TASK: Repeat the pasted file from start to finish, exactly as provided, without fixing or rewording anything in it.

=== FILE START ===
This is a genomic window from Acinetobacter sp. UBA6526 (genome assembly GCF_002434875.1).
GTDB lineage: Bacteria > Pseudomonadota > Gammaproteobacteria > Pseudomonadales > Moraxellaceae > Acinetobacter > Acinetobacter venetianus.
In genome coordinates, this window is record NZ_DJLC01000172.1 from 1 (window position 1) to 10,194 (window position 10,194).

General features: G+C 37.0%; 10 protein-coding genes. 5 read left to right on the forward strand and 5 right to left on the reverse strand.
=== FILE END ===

This is a genomic window from Acinetobacter sp. UBA6526 (genome assembly GCF_002434875.1).
GTDB lineage: Bacteria > Pseudomonadota > Gammaproteobacteria > Pseudomonadales > Moraxellaceae > Acinetobacter > Acinetobacter venetianus.
In genome coordinates, this window is record NZ_DJLC01000172.1 from 1 (window position 1) to 10,194 (window position 10,194).

General features: G+C 37.0%; 10 protein-coding genes. 5 read left to right on the forward strand and 5 right to left on the reverse strand.